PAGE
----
​It was released in 1978 formed part of the then Honda’s modern line up that also include Accord and Civic. In fact, its styling was a combination of Accord and Civic. At first it used a 1751 cc engine and a 2-speed automatic transmission or a 5-speed manual transmission. Beginning in 1980 the company replaced the 2-speed automatic transmission with a 4-speed model. In 1982 Honda ceased production of the first generation Honda Prelude and started production of the second generation Honda Prelude the following year.

Second Generation

​Honda Prelude’s second generation was produced in 1983 and remained in production until 1987. It had A18 1.8 litre-engine when it was released. In Asia and Europe, it had an optional 2.0 double overhead engine. The first generation had relatively poor aerodynamics. To improve the aerodynamics the company introduced pop-up lights in the second generation. Another improvement from first generation was modification of the bonnet so that a bigger engine could be fitted in the engine bay. The second generation also made available new colour paint options. For European models, there was restyling of rear lights and introduction of new rear and front bumpers.

Third Generation

The production of third generation started in 1987 and ceased in 1992. There were very few significant differences between the third and second generation. Some of the changes that were made include introduction of four wheel steering. This change was, however, only on a few models. Another change was the introduction of a new engine line-up and minor body modifications. To improve fuel efficiency and aerodynamics the hood line was significantly lowered. In addition, the pillars were made even narrower thus allowing users to have a visibility of 326 degrees.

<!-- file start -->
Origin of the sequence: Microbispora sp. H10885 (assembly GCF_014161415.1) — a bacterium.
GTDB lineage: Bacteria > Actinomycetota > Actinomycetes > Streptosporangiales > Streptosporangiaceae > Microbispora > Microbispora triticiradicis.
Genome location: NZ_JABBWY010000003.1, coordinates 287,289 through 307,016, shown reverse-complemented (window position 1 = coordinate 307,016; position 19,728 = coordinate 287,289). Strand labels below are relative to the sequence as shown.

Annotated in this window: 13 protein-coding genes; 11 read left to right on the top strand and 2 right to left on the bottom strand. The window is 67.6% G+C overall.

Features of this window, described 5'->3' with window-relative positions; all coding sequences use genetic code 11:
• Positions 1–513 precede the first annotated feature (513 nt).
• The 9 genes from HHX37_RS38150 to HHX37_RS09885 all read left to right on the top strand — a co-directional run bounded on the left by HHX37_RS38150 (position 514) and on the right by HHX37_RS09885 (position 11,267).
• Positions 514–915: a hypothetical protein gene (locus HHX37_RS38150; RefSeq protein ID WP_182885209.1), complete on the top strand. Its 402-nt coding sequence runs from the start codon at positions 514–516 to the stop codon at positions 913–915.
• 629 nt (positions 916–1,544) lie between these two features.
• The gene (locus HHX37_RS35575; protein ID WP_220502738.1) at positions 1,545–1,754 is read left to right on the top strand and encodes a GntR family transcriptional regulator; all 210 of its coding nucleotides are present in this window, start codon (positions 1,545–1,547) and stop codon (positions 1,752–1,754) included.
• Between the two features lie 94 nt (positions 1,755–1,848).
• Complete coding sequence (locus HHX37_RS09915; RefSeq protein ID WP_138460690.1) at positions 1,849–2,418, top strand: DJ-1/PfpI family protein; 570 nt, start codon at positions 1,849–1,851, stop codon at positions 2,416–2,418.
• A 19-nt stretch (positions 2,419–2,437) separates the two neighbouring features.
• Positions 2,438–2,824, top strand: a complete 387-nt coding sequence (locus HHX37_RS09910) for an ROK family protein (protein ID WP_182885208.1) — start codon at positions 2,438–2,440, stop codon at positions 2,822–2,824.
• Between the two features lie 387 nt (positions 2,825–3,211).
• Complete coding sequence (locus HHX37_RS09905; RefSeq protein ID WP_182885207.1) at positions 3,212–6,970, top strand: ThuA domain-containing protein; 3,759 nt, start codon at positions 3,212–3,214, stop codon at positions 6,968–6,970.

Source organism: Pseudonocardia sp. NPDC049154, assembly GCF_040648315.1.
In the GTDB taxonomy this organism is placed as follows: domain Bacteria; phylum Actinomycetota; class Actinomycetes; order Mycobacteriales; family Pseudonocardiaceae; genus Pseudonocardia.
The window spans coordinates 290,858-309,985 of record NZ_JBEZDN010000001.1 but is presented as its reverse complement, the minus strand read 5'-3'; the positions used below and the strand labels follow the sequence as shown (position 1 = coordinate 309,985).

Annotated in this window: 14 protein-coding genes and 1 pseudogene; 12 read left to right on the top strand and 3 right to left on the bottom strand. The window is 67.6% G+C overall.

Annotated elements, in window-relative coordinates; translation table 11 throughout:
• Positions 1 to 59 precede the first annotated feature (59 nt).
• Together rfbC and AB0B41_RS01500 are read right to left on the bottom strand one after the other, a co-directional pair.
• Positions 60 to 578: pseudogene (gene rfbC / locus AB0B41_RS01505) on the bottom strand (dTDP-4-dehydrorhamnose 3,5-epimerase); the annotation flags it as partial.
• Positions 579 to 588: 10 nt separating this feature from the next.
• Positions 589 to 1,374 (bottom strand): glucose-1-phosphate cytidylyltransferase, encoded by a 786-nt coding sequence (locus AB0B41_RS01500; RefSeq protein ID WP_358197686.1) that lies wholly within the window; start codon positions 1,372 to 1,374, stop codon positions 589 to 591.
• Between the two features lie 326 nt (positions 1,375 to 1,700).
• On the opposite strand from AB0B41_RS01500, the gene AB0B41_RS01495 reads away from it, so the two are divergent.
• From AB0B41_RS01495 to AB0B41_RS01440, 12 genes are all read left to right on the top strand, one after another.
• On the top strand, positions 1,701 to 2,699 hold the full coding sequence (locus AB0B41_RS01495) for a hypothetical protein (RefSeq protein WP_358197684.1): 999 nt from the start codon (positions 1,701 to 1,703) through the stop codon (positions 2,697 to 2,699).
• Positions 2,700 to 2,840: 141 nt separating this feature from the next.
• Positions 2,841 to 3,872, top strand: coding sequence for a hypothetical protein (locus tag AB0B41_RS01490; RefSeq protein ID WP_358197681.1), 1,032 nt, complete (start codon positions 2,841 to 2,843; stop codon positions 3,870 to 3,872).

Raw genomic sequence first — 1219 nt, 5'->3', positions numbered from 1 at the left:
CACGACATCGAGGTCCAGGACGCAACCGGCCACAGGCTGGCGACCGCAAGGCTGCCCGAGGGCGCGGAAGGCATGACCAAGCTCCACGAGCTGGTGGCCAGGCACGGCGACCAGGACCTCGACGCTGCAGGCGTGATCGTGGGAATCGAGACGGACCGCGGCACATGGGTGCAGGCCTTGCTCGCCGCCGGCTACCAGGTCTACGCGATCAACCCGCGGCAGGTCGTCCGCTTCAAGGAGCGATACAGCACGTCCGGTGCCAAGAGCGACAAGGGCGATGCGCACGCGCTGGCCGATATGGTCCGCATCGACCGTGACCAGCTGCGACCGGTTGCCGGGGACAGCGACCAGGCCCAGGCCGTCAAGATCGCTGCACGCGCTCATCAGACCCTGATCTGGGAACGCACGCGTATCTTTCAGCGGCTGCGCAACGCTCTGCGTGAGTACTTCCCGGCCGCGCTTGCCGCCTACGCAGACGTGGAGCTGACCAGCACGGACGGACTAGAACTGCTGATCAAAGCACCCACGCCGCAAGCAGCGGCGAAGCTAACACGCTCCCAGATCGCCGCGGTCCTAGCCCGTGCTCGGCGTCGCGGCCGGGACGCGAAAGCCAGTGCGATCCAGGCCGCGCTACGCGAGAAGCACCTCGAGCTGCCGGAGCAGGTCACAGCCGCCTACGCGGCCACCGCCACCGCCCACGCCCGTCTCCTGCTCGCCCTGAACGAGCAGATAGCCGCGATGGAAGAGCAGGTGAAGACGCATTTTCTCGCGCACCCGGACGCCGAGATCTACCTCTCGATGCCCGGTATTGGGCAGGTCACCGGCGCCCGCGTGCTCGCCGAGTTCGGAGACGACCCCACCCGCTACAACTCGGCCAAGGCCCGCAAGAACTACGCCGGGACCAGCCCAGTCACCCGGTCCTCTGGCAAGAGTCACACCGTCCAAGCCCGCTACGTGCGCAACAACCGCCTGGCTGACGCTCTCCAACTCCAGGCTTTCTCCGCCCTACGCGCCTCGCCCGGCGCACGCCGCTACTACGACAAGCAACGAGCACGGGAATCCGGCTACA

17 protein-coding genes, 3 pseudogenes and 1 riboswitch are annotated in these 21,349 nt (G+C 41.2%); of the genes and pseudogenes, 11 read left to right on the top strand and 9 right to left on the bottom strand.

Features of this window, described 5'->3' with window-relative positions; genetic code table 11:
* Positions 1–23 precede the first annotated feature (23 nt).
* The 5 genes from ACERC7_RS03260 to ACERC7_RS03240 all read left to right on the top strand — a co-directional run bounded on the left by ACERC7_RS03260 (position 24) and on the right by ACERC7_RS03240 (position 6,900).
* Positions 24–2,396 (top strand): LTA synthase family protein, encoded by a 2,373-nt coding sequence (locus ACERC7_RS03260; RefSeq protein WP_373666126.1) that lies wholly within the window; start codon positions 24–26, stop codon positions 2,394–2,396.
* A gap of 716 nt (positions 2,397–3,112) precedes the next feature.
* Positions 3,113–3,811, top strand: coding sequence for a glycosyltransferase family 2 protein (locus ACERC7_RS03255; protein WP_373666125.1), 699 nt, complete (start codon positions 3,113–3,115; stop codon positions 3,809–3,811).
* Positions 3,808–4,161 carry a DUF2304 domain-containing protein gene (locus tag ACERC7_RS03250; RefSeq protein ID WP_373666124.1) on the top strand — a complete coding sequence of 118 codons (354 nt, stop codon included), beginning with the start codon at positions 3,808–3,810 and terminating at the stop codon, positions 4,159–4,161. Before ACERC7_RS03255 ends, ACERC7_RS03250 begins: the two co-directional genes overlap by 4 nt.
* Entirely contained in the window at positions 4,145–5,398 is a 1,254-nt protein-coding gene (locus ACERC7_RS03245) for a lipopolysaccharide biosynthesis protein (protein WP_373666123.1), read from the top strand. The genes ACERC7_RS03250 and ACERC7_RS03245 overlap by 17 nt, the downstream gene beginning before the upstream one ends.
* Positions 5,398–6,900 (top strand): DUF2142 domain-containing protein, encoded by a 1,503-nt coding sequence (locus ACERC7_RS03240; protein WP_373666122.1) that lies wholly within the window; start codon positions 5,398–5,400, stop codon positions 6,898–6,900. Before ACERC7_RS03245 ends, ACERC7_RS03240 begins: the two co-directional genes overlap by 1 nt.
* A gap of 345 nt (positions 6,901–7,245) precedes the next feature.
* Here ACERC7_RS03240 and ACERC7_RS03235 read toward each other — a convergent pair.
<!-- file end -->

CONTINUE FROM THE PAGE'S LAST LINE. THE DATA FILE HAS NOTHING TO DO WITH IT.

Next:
Fourth Generation

The fourth generation lasted between 1992 and 1996. It saw an improvement on the 4 wheel steering system by making it wholly electronically controlled. The engine capacity was also increased on both the base and Si models. On the base model the engine capacity was increased from 2.1 to 2.2 and on the Si model it was increased from 2.1 to 2.3. Compared to previous versions, its breaks were much larger. The car also saw the removal of pop-up lights that had been introduced in the second generation. Another change was making of the rear end more heightened and rounded than it had been the case in previous versions. The front end was also made wider. Of all the changes made, the most conspicuous was the dashboard which was made flat from side to side. It was also fitted with gauges and had back lighting that was light blue. Despite these changes and improvements or perhaps because of them, sales for fourth generation Honda Prelude were not as strong as those of the 80s series.

Fifth Generation

The fifth generation, lasting from 1996 to 2001, was the last of the Honda Prelude series. Some of its features included 16 inch aluminium wheels and an independent front suspension. Another feature was the fitting of automatic transmission with SportShift technology. The 1997 model of the car saw a change in its design that made it longer than previous versions. It was also styled as a sport compact car rather than personal luxury car as previous versions had been. Its 1998 model had air conditioning four-wheel disk brakes, cruise control and CD player. The 1999 model had room for four people and produced 200 hp. The 2000 version of the car was modified from a seating of four to one of five. It was powered by a four-cylinder engine of 2.2 L which generated 195 hp. It was anticipated that these changes would lead to a resumption of sales that had dropped with the fourth generation Honda Prelude. When the anticipated increase in sales didn’t materialize the company ceased production of the series. For over two decades of its existence, Honda Prelude exemplified the company’s peak performance technology not just in Japan but in the whole world. When it entered the market in the late 1970s it presented the biggest challenge yet to the dominance of cars such as Toyota Celica and Ford Mustang. The fact that the car appeared on the annual ten best cars of Car and Driver magazine for ten times is testament of the car’s admirable performance. Thanks to intense competition and the car’s inability to adjust to consumer tastes of the 1990’s its sales began dropping in the 90s and in 2001 production of the series was stopped.